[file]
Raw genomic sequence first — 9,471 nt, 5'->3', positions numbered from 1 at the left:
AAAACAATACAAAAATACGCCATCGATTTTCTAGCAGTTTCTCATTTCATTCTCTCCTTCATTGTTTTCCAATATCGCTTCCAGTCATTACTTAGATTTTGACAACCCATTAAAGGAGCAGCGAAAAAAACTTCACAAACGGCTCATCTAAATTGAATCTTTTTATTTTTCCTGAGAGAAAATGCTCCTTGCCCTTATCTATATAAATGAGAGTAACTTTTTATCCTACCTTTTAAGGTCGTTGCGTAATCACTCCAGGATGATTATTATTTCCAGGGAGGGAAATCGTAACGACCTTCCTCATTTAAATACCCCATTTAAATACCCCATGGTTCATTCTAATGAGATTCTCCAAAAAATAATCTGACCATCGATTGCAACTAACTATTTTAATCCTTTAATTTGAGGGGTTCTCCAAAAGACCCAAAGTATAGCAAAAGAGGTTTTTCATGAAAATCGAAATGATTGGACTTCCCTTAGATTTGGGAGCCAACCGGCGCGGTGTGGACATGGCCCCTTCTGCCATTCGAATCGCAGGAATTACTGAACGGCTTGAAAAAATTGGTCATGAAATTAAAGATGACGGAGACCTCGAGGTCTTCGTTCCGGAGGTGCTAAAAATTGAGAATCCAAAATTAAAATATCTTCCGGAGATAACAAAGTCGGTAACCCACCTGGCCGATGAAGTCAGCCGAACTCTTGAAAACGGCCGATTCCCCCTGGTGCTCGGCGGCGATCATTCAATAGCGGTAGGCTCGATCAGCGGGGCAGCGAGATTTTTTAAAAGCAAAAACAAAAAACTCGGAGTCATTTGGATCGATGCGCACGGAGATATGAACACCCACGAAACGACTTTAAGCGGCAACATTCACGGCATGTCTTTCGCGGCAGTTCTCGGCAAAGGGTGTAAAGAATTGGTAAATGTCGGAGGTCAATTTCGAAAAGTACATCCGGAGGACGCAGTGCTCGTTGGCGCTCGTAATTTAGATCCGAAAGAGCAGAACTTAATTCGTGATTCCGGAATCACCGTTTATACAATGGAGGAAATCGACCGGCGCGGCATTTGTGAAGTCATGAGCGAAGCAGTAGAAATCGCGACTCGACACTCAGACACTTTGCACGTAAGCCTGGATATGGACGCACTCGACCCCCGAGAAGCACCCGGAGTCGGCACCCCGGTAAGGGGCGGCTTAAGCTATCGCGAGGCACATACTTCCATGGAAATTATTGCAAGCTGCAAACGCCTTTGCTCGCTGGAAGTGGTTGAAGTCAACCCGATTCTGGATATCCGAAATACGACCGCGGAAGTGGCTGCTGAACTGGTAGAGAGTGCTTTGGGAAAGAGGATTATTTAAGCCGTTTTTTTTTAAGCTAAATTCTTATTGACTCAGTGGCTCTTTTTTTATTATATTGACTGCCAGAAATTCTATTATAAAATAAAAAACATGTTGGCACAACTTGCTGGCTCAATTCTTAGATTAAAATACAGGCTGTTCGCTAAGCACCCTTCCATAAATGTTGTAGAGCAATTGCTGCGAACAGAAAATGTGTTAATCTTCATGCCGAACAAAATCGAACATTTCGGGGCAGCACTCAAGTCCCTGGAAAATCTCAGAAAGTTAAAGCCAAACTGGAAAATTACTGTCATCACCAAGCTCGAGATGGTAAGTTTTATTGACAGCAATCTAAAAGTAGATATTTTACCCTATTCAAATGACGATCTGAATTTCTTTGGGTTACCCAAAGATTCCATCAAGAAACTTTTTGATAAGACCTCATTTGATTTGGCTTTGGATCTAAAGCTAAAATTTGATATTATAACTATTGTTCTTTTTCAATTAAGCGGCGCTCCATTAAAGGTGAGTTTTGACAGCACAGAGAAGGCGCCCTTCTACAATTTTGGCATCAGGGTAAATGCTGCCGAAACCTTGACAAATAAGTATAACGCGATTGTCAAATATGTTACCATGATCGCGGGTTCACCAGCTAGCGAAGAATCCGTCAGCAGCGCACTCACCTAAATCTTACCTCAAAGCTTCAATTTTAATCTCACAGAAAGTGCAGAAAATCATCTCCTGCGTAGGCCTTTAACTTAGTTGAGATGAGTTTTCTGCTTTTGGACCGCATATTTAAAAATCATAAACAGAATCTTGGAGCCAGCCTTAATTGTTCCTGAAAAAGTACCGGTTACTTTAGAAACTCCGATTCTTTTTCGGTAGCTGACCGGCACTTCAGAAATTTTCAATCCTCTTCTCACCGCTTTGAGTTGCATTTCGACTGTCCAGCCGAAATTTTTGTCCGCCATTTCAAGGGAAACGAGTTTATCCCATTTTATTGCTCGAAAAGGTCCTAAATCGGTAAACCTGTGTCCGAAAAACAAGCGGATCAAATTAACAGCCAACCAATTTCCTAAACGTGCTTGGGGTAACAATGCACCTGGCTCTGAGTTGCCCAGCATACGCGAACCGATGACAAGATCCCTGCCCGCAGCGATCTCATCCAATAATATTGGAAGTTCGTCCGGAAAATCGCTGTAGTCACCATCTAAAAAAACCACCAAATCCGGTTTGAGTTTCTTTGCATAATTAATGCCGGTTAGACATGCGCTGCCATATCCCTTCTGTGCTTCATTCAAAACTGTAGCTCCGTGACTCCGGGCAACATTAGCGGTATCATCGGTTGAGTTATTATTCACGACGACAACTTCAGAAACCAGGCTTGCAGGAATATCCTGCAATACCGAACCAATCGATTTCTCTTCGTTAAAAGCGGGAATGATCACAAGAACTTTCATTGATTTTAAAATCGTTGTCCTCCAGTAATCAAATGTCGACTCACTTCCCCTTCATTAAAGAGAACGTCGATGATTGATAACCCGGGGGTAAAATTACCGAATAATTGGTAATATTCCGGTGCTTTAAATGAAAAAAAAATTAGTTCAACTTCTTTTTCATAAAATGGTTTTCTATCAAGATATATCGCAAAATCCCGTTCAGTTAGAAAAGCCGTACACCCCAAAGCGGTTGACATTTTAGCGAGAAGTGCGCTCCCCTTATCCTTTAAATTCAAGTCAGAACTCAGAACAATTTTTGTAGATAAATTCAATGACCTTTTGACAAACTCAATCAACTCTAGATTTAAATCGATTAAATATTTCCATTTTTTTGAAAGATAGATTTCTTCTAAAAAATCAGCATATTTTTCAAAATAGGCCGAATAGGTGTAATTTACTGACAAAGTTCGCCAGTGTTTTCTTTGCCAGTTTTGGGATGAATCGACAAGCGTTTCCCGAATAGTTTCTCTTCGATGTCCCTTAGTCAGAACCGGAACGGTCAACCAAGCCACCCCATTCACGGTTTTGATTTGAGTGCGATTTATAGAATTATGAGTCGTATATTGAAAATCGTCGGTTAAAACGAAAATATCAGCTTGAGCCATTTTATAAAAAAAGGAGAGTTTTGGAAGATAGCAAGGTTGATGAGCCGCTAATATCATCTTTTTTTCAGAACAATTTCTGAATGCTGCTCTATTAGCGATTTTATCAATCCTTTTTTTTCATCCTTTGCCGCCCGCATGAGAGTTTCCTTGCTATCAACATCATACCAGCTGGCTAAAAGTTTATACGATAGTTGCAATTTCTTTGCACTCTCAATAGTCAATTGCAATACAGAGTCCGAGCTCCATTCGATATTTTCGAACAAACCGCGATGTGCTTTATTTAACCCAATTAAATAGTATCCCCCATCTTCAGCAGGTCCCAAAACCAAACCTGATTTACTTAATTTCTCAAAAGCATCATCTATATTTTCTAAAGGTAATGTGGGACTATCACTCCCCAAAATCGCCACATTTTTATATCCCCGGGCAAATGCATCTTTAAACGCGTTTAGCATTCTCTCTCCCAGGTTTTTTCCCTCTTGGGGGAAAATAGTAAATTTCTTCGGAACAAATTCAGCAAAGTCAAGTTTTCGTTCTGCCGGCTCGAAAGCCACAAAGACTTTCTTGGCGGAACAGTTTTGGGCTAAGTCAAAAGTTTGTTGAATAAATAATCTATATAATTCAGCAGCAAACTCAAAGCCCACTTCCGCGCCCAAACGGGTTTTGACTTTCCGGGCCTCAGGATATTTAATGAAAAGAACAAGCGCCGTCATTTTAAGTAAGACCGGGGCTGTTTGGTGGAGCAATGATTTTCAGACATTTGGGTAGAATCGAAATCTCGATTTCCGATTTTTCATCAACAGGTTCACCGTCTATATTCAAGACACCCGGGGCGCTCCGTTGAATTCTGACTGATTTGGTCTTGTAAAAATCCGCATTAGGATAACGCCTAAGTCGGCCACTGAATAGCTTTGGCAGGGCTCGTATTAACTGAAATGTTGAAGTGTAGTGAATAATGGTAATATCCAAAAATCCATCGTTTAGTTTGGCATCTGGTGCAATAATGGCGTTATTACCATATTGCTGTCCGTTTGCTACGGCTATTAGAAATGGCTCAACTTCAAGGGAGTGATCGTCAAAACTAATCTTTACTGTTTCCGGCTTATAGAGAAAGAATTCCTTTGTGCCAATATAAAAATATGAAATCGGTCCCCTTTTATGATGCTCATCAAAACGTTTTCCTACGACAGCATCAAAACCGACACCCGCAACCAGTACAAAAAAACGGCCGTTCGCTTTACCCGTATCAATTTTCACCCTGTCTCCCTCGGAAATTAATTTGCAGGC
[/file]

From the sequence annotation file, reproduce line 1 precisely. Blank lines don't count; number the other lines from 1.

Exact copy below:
Raw genomic sequence first — 9,471 nt, 5'->3', positions numbered from 1 at the left: